The Northern Territory's Director of Liquor Licensing will be forced to make a final decision on the establishment of the widely opposed Woolworth's Dan Murphy’s megastore in Darwin, with urgent legislation tabled in parliament on Tuesday and set to be passed later this week.
The application to open a liquor superstore close to vulnerable Indigenous communities in Darwin has divided Territorians, with the saga close to dragging into a fifth year if no decision is made before December 31.
CEO of the Danila Dilba health service in Darwin, Olga Havnen, told NITV News she has urged the government to make an honest and ethical decision in the best interest of Aboriginal people and labelled the push to rush the decision as appalling.
“This is about the destruction of people, these things matter.
“Alcohol is not an essential good or service. We already have enough of it, which is not for the betterment of the community,” said Ms Havnen.
The proposed location of the store is a site down the road from Darwin’s largest Aboriginal community, Bagot, and within two kilometres of other Indigenous communities, Kulaluk and Minmarama.
Community leaders and Aboriginal health organisations have vehemently opposed the application, on the basis that it would increase the risk of alcohol-related harm in the nearby Aboriginal communities which already experience high levels of alcohol-related community health problems.
Ms Havnen said if Woolworths wished to act ethnically and with good social practice, they must recognise that the Northern Territory already has the highest density of takeaway liquor stores per head of the population in the country.
“Almost every suburban supermarket, corner store and petrol station have a liquor license. We’re awash with takeaway alcohol," said Ms Havnen.
Aboriginal Medical Services Alliance of the Northern Territory CEO John Paterson told NITV News that he has called on the Woolworths board of directors to abolish their plans for the development of the megastore.
“If the proposal is approved, it will bring enormous alcohol-related harm to the most vulnerable population in the Darwin region," said Mr Paterson.
“We believe we are slowly making inroads around addressing the alcohol issue with good wraparound support programs, alcohol measures like reducing alcohol media and floor pricing which is really starting to gain some traction now.
"If we bring a big liquor outlet, it just gives more opportunity for people to purchase alcohol. We have enough. We have a huge number of liquor outlets currently which we’re already struggling with."
The introduction of the bill will force the hand of the Director of Liquor Licensing into a decision within 30 days.
The bill is based on a Territory Economic Reconstruction Commission recommendation.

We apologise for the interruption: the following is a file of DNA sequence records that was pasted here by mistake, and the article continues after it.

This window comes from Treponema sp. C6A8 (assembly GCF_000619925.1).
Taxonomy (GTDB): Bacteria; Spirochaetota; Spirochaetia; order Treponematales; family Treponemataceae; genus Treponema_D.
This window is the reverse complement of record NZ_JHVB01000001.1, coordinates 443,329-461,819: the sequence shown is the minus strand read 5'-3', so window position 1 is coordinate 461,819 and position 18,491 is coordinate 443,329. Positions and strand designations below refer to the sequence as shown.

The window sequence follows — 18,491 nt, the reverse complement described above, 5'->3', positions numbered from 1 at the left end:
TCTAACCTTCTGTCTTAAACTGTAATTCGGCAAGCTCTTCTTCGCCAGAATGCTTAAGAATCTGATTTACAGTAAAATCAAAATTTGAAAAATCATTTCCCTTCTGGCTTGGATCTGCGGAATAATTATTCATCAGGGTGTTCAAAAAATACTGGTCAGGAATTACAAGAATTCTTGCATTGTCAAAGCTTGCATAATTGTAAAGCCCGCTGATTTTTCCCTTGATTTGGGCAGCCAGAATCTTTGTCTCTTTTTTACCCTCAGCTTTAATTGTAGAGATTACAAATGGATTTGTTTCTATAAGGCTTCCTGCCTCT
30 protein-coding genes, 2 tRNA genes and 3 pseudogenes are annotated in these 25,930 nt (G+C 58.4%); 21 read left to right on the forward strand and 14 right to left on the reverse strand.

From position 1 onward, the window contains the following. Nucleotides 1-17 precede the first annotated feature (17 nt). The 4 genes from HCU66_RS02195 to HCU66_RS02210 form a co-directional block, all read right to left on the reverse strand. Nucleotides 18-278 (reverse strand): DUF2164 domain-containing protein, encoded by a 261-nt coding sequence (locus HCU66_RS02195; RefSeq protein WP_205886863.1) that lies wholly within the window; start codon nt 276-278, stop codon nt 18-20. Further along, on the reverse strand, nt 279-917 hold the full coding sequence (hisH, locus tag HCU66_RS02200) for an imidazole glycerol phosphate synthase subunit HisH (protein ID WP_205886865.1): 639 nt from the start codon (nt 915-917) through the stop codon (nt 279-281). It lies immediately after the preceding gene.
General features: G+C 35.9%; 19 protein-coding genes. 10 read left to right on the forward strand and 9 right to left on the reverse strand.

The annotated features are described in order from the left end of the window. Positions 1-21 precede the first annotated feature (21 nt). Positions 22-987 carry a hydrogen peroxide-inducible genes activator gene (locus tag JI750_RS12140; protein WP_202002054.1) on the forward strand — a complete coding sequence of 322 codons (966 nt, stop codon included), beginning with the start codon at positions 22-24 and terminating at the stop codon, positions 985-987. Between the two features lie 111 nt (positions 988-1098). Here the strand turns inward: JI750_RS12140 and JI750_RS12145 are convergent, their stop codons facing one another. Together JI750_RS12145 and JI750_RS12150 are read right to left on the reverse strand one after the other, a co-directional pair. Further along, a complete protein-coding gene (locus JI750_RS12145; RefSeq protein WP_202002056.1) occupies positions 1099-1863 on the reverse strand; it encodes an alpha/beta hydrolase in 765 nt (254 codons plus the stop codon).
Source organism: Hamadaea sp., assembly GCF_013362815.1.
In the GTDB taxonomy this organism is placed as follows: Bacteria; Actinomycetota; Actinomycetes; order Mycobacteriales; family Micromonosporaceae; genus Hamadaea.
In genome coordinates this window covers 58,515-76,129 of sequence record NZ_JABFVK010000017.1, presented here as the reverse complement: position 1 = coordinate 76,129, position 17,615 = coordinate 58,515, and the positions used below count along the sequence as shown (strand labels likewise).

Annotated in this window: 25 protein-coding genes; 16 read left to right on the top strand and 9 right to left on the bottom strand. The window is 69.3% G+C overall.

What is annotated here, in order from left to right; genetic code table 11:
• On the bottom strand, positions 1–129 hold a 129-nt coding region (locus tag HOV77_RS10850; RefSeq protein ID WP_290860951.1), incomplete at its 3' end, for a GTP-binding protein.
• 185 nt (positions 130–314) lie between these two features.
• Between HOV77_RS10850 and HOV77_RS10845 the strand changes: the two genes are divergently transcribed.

Mr Paterson said that an alcohol superstore posed a serious risk to increased alcohol-related harm and injury for the Indigenous populace of the Northern Territory.
“Our frontline health workers see these things on a daily basis. If they’re going to build an alcohol superstore that makes cheap liquor more attractive, it will just take us back to square one,” he said.
The CEO of the Northern Territory Council of Social Service, Deborah Di Natale, told NITV News she is also concerned about the rushed decision.
“The proposed location is near three dry Aboriginal communities, we have a commission that rejected the application saying that approving the plan will lead to a substantial increase of alcohol-related harm within the community, and then we have the government doing a backflip which is inconceivable," she said.
"We want to see Dan Murphy’s exercise its corporate responsibility, recognise the decision that was made by the liquor commission and withdraw its applications immediately.”
In 2019, The Northern Territory Liquor Commission released a 103-page decision rejecting the establishment of the Dan Murphy’s store on the basis that it’s proposed location on Bagot Road at Eaton was “inappropriate”.
The decision was appealed by Woolworths.
A spokesperson from company told NITV News that it continues to engage with local communities and address their concerns, but has welcomed the bills introduction and any other steps that would bring the “lengthy application process” to a conclusion.
“If approved, the Darwin Dan Murphy's would have the most stringent set of alcohol control policies anywhere in the country,” said the spokesperson.
Ms Di Natale said nothing could be done to mitigate the consequences of the application's approval via a Responsible Service of Alcohol Management Plan or policies.
“It would be one of the largest Dan Murphys of its kind coming into an area like that, with a model of supply that is all about cheap alcohol and getting as much cheap liquor out the door as possible,” she said.
Ms Havnen agreed that decision-makers must thoroughly consider the ramifications to the health and wellbeing of the community, emphasising the danger of heightened rates of fetal alcohol syndrome as well as family and domestic violence and assault.
“The government needs to have the courage to make what might be an uncomfortable decision for some people who just want more cheap grog. If they are not prepared to act honestly, ethically, or in the best interest of Aboriginal people it will be up to the company to take a sensible approach,” she said.